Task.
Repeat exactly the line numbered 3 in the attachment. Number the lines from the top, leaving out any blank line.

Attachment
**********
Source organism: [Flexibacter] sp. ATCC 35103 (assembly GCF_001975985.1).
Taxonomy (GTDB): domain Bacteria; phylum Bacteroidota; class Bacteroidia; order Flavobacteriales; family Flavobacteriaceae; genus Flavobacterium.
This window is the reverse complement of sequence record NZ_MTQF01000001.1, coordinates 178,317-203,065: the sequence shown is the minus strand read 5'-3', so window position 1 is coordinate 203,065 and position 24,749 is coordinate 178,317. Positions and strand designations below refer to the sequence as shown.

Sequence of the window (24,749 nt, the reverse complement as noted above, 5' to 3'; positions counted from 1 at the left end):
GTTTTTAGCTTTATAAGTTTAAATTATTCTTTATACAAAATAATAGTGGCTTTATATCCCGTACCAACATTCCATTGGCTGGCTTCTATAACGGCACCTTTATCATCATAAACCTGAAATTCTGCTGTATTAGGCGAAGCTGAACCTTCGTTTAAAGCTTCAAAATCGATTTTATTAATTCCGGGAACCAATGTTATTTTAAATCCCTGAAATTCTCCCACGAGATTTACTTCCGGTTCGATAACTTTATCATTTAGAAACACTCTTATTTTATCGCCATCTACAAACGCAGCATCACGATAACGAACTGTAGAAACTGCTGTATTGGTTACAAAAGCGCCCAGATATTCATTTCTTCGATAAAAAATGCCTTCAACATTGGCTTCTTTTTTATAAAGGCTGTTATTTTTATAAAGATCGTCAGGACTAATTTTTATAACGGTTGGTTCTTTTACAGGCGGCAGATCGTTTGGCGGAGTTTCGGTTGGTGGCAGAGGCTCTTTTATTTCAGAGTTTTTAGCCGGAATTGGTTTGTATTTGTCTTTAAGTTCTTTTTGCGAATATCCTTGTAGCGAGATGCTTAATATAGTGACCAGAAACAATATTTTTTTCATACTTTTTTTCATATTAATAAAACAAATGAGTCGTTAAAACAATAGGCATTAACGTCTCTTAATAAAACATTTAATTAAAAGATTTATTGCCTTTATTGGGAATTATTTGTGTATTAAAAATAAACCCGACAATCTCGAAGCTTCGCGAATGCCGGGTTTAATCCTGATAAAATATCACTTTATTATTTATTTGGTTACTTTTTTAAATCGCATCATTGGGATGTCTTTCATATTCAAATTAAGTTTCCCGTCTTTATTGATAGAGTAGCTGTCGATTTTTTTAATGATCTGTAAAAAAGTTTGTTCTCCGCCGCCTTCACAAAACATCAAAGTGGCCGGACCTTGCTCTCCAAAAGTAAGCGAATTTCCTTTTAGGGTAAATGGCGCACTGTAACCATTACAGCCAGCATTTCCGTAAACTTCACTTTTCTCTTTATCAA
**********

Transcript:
This window is the reverse complement of sequence record NZ_MTQF01000001.1, coordinates 178,317-203,065: the sequence shown is the minus strand read 5'-3', so window position 1 is coordinate 203,065 and position 24,749 is coordinate 178,317. Positions and strand designations below refer to the sequence as shown.